Valuation-Informed Indexing #394
By Rob Bennett
Buy-and-Hold is the common-sense investing strategy. Isn’t it?
I obviously do not believe that. I advocate Valuation-Informed Indexing and Valuation-Informed Indexing could fairly be described as the opposite of Buy-and-Hold. The two strategies are identical in many ways but are rooted in different beliefs re what causes stock price changes. Buy-and-Holders believe that price changes are caused by economic developments. Valuation-Informed Indexers believe that they are caused by shifts in investor emotion. That one fundamental difference causes followers of the two strategies to arrive at different conclusions re just about every strategic question that comes up.
I don’t believe that Buy-and-Hold is common sense. But I believe that the reason why the Buy-and-Hold strategy possesses so much appeal to so many investors is that on first impression it appears to be rooted in common sense. I was once a Buy-and-Holder myself. I know that for me it was the impression that Buy-and-Hold is the common-sense investing strategy that won the day for it.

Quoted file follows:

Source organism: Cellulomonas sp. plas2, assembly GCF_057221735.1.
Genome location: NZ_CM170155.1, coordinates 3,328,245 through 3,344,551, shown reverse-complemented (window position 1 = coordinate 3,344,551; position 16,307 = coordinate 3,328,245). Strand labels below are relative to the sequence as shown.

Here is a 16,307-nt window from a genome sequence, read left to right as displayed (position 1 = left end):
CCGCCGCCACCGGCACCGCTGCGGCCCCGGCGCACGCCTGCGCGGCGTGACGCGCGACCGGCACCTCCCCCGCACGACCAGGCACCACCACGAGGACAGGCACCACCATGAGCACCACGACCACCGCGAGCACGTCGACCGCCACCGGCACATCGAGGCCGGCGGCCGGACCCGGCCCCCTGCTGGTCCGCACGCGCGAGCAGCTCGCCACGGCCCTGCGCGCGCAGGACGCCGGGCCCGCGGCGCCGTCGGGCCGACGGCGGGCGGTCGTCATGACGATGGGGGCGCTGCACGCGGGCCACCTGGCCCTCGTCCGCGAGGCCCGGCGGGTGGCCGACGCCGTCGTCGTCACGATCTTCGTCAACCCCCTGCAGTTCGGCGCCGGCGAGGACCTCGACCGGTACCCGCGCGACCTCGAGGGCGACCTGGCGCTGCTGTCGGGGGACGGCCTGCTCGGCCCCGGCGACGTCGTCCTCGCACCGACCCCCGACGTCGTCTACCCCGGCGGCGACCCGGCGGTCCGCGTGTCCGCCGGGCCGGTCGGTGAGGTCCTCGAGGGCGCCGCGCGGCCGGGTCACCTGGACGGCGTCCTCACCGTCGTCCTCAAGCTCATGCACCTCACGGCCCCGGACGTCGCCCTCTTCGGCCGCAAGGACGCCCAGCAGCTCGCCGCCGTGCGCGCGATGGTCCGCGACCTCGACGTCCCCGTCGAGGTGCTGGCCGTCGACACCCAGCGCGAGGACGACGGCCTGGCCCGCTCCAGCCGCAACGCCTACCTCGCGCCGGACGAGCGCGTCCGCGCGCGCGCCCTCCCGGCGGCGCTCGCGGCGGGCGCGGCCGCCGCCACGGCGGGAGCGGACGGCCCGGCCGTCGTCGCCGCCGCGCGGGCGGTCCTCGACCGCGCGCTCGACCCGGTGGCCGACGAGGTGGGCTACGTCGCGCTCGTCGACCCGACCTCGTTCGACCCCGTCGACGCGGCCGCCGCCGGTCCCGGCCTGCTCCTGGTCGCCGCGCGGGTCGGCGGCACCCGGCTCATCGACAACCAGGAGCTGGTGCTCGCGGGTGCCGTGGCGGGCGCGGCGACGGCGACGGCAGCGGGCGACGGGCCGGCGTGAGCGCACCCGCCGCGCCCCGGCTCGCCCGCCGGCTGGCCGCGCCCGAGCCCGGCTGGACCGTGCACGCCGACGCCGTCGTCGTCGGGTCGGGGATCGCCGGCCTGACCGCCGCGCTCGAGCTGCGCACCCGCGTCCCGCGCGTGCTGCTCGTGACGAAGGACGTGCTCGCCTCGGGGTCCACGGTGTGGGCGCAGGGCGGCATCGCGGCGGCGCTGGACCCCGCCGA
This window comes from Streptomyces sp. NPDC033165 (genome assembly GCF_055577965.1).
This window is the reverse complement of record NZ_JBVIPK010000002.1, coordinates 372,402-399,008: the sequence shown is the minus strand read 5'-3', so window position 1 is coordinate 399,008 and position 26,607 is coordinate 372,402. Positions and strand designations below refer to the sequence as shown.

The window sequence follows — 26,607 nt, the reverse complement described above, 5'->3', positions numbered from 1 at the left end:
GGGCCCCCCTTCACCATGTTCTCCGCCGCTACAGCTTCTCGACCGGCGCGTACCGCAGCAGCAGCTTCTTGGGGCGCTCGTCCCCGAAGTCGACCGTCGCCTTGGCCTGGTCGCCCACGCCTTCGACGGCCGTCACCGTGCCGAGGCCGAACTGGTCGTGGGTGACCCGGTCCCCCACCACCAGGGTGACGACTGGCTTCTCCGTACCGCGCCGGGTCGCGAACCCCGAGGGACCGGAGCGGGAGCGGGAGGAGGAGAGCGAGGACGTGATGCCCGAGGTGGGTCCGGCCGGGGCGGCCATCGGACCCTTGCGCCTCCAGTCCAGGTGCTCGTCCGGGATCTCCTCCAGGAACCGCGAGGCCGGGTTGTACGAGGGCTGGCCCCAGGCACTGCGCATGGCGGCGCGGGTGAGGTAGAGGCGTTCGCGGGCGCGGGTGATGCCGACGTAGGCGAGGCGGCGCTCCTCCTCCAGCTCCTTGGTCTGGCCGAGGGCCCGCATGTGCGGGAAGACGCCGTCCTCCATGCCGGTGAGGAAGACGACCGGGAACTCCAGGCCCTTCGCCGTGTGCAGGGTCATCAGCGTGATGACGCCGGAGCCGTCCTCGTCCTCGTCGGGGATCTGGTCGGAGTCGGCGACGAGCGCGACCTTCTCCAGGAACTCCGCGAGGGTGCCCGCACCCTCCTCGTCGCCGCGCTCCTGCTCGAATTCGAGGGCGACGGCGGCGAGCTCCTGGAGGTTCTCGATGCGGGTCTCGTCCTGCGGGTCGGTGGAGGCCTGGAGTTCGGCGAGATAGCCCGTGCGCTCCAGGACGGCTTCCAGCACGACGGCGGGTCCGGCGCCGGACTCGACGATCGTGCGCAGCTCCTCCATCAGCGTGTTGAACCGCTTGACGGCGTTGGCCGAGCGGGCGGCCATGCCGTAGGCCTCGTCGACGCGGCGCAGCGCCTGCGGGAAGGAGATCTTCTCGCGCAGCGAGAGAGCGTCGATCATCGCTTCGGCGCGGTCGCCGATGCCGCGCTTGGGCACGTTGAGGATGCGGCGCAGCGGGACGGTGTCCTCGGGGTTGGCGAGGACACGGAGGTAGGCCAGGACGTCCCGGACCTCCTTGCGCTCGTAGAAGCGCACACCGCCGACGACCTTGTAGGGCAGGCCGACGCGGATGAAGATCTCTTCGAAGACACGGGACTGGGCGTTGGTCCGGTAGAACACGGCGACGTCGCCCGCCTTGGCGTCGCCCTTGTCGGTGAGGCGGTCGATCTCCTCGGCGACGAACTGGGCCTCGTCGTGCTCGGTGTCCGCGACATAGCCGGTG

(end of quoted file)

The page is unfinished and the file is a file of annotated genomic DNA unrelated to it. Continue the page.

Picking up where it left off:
What I found appealing about Buy-and-Hold in the days when I was drawn to it is that it posited that investors would be better off just tuning out all the “noise” generated by people trying to help people figure out how to invest their retirement money. Investing is a serious business. It frustrated me when I would read one expert saying one thing and another offering a very different take on the same question. If the experts cannot agree, what hope does the ordinary working person have of getting things right? Buy-and-Hold advocates say that most of what the non-Buy-and-Hold experts talk about doesn’t matter much. Invest in an index fund, stick with your plan for the long run, avoid emotional jumps in and out of the market, and you will do fine.
Even today when I write those words, I find myself being pulled in. Buy-and-Hold sounds sensible. It really does.